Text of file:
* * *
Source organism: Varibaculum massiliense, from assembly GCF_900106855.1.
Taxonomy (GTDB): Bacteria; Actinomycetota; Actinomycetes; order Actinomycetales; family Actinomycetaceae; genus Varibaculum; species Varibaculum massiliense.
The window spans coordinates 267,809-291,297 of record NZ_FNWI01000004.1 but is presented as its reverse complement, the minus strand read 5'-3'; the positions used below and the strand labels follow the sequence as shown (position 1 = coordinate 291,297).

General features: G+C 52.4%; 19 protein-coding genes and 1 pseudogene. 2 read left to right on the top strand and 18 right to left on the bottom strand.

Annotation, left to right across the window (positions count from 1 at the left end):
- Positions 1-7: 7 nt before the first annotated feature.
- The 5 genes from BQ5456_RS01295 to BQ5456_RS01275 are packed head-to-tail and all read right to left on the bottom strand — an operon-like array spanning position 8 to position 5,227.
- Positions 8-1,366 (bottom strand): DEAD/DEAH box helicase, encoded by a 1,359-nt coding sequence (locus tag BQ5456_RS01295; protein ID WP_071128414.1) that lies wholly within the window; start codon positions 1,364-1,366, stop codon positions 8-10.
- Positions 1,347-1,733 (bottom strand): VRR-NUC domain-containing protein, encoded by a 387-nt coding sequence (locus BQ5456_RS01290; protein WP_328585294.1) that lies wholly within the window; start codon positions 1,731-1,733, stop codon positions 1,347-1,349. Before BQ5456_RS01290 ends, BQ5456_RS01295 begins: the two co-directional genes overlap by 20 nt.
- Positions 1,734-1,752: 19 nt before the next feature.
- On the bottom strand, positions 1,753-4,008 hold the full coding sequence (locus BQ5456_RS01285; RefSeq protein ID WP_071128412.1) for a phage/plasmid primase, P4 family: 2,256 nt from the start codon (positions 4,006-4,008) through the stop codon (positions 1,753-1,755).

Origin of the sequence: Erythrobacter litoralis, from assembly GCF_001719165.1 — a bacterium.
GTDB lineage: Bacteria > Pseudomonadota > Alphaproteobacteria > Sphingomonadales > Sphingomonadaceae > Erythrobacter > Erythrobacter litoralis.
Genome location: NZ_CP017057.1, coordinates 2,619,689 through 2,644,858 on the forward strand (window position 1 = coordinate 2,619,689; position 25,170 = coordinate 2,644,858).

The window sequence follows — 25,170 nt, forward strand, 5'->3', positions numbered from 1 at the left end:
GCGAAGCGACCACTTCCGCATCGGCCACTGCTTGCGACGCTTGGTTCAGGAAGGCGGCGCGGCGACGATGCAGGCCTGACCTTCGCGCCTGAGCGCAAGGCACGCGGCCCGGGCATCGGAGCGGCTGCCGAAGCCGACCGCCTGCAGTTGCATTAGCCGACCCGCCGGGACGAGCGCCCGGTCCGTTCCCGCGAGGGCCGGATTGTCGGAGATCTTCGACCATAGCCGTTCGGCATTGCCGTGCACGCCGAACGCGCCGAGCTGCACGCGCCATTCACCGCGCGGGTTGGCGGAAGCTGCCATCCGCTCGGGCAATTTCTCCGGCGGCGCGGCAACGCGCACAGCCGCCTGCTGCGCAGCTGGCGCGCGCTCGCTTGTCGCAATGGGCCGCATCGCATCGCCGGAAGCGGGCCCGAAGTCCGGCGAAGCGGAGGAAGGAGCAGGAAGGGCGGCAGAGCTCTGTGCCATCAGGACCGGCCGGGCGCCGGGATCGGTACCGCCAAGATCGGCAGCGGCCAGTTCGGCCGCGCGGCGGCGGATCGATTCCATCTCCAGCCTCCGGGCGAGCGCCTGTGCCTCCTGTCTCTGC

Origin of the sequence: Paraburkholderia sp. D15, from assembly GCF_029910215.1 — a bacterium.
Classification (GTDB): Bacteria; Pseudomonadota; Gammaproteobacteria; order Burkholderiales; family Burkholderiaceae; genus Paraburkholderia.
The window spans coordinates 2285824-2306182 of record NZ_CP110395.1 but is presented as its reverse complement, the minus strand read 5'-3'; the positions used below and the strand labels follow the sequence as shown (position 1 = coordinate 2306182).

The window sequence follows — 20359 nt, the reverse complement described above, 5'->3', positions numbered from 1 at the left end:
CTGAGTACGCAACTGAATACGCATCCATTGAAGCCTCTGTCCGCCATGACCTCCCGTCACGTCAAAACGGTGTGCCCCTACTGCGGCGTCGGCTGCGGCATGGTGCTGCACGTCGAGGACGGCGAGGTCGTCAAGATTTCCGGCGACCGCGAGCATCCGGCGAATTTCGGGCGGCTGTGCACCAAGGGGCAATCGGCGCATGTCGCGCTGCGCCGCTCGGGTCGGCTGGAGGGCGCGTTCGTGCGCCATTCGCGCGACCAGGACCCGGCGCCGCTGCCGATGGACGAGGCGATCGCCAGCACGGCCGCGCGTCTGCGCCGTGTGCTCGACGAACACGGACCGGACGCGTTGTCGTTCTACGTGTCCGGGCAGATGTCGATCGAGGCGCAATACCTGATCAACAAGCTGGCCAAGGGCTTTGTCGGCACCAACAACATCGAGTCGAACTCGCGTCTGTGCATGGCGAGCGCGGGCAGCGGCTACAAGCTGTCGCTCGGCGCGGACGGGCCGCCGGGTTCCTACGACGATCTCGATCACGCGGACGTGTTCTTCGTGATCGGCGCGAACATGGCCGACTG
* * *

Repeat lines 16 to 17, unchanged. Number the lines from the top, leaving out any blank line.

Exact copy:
GCGAAGCGACCACTTCCGCATCGGCCACTGCTTGCGACGCTTGGTTCAGGAAGGCGGCGCGGCGACGATGCAGGCCTGACCTTCGCGCCTGAGCGCAAGGCACGCGGCCCGGGCATCGGAGCGGCTGCCGAAGCCGACCGCCTGCAGTTGCATTAGCCGACCCGCCGGGACGAGCGCCCGGTCCGTTCCCGCGAGGGCCGGATTGTCGGAGATCTTCGACCATAGCCGTTCGGCATTGCCGTGCACGCCGAACGCGCCGAGCTGCACGCGCCATTCACCGCGCGGGTTGGCGGAAGCTGCCATCCGCTCGGGCAATTTCTCCGGCGGCGCGGCAACGCGCACAGCCGCCTGCTGCGCAGCTGGCGCGCGCTCGCTTGTCGCAATGGGCCGCATCGCATCGCCGGAAGCGGGCCCGAAGTCCGGCGAAGCGGAGGAAGGAGCAGGAAGGGCGGCAGAGCTCTGTGCCATCAGGACCGGCCGGGCGCCGGGATCGGTACCGCCAAGATCGGCAGCGGCCAGTTCGGCCGCGCGGCGGCGGATCGATTCCATCTCCAGCCTCCGGGCGAGCGCCTGTGCCTCCTGTCTCTGC

Origin of the sequence: Paraburkholderia sp. D15, from assembly GCF_029910215.1 — a bacterium.